My days in Lesvos

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Descriptions don’t come easy. Pushing the tangle of emotions aside doesn’t come easy.
Let me begin with the original idea: a report on solidarity initiatives and structures. Inevitably, this would take me to Lesbos, the capital of solidarity.
The original idea: a feature article about the island, with some historical background. Starting from the boat “Evaggelistria” and moving to Xenias Hill, the University of the Aegean, Pagani and Ayiasos and all that happened there, Kara Tepe and Moria, the village of “Oloi Mazi” (“All Together”), the self-managed solidarity initiative of Platanos, Skala Sykamias.
But when you reach Skala, everything else recedes into the background. The young volunteers of the self-managed initiative give a novel, richer substance to the notion of ‘comradeship’: it’s Rayan’s grin, asking you if you’ve had breakfast as he stands behind the stove in the kitchen, as if you’ve known each other for years. And you’ve just arrived!
Everyone else’s eyes are clear, unsuspecting. Tired eyes, but with a beautiful, calm shine. These women and men have realized the concept of ‘welcoming’ in full. And you, fresh visitor, find your place and way to be of help, immediately, quietly, silently, like everyone else.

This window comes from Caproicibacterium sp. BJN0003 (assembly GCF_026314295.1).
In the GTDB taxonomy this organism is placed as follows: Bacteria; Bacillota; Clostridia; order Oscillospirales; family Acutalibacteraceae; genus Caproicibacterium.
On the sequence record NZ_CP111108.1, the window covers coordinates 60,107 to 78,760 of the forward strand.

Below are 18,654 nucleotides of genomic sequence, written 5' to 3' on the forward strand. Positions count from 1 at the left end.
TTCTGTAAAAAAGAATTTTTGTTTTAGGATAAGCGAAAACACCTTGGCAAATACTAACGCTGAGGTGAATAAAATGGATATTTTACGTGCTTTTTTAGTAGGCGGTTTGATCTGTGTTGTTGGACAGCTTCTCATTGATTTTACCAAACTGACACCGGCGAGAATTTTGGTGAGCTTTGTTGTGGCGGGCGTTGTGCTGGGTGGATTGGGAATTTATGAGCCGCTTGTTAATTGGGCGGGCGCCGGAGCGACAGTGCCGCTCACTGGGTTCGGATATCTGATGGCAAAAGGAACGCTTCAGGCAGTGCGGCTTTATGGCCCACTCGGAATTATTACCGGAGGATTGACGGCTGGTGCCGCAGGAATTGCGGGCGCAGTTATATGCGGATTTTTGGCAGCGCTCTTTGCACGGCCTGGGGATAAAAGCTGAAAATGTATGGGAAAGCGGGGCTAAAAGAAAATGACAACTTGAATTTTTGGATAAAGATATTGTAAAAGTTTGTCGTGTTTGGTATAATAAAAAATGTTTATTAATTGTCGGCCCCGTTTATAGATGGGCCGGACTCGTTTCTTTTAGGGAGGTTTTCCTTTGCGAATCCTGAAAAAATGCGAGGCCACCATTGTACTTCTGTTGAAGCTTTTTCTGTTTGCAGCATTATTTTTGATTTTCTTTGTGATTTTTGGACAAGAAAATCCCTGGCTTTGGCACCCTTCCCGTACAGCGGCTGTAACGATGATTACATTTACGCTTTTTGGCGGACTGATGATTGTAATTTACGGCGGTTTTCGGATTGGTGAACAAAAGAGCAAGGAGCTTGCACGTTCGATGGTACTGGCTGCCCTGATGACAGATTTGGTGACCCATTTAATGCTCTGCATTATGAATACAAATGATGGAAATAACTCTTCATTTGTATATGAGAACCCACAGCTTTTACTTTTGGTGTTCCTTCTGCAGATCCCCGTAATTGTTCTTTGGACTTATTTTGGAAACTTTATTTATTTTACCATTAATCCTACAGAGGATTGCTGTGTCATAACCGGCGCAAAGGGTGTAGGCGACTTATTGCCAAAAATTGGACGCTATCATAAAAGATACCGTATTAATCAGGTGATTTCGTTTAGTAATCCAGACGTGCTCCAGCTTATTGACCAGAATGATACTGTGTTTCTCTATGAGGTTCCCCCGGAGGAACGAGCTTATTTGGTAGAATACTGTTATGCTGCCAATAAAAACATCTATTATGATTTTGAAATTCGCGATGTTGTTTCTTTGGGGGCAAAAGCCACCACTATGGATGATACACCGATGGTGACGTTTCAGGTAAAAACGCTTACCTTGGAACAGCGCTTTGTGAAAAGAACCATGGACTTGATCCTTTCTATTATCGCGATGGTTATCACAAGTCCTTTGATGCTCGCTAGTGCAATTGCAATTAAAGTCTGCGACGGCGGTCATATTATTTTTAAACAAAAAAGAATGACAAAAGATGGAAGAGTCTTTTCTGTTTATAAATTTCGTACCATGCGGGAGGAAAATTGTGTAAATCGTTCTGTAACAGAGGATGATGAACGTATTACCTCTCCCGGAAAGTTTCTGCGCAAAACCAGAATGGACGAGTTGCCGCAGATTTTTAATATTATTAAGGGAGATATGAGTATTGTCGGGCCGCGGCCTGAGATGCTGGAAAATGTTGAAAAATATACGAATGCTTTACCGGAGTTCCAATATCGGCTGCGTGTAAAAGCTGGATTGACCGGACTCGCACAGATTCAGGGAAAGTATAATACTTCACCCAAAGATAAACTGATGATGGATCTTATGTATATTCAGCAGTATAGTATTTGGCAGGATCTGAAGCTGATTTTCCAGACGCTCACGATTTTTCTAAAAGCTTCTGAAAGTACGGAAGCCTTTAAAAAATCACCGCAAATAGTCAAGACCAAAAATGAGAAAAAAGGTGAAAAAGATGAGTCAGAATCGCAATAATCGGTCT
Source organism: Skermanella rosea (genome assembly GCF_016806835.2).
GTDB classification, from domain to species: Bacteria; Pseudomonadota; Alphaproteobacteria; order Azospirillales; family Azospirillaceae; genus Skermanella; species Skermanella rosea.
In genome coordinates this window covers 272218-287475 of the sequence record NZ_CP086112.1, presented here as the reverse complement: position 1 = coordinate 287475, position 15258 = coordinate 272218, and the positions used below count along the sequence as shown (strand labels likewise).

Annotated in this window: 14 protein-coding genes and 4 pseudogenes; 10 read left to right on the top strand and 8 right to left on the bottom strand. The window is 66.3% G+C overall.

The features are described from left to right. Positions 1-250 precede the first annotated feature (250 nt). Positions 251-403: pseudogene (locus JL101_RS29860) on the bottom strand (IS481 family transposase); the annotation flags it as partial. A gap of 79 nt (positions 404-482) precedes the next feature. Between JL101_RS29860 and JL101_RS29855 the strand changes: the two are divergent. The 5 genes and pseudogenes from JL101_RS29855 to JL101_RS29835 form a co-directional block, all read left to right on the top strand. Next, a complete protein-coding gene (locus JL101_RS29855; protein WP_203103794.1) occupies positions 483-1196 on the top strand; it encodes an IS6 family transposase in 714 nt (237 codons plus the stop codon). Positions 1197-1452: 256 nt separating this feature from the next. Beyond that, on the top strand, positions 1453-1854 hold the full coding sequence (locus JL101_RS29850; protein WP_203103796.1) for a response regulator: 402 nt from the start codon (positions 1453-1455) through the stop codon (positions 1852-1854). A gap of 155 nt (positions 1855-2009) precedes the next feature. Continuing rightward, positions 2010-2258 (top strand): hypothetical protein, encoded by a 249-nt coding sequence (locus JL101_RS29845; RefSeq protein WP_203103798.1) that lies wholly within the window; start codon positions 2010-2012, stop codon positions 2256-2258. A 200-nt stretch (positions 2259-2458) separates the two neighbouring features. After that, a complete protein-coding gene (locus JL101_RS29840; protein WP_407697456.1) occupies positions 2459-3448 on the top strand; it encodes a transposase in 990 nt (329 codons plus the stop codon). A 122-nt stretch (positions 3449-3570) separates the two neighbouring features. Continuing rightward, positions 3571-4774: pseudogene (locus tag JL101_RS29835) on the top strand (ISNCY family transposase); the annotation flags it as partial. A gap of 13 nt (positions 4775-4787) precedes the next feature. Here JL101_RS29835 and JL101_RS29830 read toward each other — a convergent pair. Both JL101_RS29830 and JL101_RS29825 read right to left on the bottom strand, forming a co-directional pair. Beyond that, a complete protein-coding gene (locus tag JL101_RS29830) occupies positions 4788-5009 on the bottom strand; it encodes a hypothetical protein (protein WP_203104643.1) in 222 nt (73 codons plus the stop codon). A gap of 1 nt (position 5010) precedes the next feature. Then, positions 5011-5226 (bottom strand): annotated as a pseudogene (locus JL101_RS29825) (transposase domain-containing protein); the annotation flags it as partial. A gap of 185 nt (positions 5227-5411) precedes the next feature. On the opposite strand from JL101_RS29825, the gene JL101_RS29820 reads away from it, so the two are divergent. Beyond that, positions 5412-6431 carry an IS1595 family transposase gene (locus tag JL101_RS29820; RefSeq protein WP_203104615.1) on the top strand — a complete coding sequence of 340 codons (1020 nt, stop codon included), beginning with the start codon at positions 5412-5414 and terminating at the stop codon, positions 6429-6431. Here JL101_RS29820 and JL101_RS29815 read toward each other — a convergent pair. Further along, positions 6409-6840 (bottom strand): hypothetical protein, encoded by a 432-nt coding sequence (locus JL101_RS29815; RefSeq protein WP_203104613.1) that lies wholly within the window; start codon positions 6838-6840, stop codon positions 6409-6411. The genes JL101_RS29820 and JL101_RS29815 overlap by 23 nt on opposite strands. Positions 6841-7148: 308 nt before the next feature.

When the first boat lands, I freeze. All the images that flood the internet suddenly become reality. A reality whose dimensions cannot be grasped unless you happen to be there.
And this is where reporting ends. Where everything ends. Where any guise, any ‘official’ role in which you may have arrived ends. You have a pair of arms and these arms are desperately needed. Help is desperately needed.
Later on more boats arrive. Ten or more, at once. The beach is strewn with life jackets and isothermal blankets. The premises of the solidarity initiative is filled with people, wet clothes, children. The place is filled with solidarity: a word I used to utter often, without realizing its real meaning until now.